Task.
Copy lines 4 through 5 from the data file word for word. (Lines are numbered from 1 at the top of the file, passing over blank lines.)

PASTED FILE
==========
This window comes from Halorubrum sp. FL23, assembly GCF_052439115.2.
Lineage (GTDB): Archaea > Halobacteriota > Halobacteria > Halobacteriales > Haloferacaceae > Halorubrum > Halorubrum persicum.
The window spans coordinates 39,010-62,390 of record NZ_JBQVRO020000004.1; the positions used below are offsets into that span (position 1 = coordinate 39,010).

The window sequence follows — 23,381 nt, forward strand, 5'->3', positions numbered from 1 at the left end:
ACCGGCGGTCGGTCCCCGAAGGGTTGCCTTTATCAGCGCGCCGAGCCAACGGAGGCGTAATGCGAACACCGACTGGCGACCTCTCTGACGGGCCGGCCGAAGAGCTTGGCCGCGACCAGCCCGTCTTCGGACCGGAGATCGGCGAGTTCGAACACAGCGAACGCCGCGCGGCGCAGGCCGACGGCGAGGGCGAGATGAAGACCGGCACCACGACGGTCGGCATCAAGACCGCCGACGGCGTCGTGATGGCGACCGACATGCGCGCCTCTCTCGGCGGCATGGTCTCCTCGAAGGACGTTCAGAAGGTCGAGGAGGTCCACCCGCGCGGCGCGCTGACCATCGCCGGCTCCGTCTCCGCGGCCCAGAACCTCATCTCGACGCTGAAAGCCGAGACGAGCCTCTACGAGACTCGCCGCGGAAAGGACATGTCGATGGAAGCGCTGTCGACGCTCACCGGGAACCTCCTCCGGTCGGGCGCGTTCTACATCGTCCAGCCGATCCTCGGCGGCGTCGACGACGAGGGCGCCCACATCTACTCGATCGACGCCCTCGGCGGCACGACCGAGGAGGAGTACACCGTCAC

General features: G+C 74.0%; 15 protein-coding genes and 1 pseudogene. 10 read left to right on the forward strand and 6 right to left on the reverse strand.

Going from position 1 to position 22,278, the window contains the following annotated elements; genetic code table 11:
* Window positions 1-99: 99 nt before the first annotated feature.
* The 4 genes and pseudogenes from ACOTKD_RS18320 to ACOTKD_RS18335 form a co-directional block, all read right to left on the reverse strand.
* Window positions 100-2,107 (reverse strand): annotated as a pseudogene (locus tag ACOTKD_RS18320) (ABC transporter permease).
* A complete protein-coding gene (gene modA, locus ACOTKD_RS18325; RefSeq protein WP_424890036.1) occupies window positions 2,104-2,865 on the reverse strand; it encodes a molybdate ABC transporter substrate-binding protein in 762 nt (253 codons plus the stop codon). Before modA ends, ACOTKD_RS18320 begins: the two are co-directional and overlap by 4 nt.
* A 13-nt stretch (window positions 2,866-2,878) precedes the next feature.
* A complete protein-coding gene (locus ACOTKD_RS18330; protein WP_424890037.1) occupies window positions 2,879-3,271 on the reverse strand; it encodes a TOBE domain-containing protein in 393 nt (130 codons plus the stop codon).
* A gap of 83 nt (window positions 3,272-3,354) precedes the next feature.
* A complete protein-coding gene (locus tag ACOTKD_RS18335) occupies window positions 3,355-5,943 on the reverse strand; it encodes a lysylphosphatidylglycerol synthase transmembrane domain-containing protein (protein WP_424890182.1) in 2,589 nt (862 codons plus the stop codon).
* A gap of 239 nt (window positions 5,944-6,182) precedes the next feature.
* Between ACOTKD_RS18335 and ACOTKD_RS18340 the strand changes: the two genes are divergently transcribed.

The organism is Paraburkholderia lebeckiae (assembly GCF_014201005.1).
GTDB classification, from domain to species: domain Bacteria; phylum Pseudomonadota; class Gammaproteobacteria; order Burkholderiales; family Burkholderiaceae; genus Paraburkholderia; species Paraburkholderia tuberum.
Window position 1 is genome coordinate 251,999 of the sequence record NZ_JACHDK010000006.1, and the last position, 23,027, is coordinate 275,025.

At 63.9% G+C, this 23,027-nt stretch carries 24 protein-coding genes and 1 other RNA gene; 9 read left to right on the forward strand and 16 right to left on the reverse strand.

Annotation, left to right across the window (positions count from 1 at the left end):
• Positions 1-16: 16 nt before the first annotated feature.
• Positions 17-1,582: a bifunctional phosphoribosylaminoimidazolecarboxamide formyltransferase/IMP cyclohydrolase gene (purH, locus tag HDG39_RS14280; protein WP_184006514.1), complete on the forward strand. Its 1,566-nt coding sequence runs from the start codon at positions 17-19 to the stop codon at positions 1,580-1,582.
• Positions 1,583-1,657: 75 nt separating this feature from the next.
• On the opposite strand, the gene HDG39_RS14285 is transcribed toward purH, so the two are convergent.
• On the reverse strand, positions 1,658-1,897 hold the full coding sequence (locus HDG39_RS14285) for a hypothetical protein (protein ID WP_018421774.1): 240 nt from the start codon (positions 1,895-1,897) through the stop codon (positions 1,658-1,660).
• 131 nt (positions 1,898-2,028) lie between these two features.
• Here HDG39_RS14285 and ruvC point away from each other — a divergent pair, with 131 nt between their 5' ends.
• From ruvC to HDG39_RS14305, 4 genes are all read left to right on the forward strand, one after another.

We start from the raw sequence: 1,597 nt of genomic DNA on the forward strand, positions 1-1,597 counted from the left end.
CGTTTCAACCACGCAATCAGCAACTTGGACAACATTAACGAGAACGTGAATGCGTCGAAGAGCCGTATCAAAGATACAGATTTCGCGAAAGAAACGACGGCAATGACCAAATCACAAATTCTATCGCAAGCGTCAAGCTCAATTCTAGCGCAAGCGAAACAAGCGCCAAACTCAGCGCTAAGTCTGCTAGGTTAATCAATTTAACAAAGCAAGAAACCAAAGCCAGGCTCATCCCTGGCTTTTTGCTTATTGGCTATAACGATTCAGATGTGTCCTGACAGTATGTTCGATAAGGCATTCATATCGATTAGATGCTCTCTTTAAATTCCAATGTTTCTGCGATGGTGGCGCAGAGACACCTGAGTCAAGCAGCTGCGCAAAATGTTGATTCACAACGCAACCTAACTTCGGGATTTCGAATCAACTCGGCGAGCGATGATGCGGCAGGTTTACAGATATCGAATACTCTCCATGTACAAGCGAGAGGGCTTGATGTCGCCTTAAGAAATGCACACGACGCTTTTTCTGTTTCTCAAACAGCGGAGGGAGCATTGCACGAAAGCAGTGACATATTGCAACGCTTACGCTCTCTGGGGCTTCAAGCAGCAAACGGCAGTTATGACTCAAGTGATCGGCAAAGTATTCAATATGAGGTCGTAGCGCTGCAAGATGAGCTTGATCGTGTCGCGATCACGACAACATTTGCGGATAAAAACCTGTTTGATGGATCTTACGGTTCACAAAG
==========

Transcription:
The window sequence follows — 23,381 nt, forward strand, 5'->3', positions numbered from 1 at the left end:
ACCGGCGGTCGGTCCCCGAAGGGTTGCCTTTATCAGCGCGCCGAGCCAACGGAGGCGTAATGCGAACACCGACTGGCGACCTCTCTGACGGGCCGGCCGAAGAGCTTGGCCGCGACCAGCCCGTCTTCGGACCGGAGATCGGCGAGTTCGAACACAGCGAACGCCGCGCGGCGCAGGCCGACGGCGAGGGCGAGATGAAGACCGGCACCACGACGGTCGGCATCAAGACCGCCGACGGCGTCGTGATGGCGACCGACATGCGCGCCTCTCTCGGCGGCATGGTCTCCTCGAAGGACGTTCAGAAGGTCGAGGAGGTCCACCCGCGCGGCGCGCTGACCATCGCCGGCTCCGTCTCCGCGGCCCAGAACCTCATCTCGACGCTGAAAGCCGAGACGAGCCTCTACGAGACTCGCCGCGGAAAGGACATGTCGATGGAAGCGCTGTCGACGCTCACCGGGAACCTCCTCCGGTCGGGCGCGTTCTACATCGTCCAGCCGATCCTCGGCGGCGTCGACGACGAGGGCGCCCACATCTACTCGATCGACGCCCTCGGCGGCACGACCGAGGAGGAGTACACCGTCAC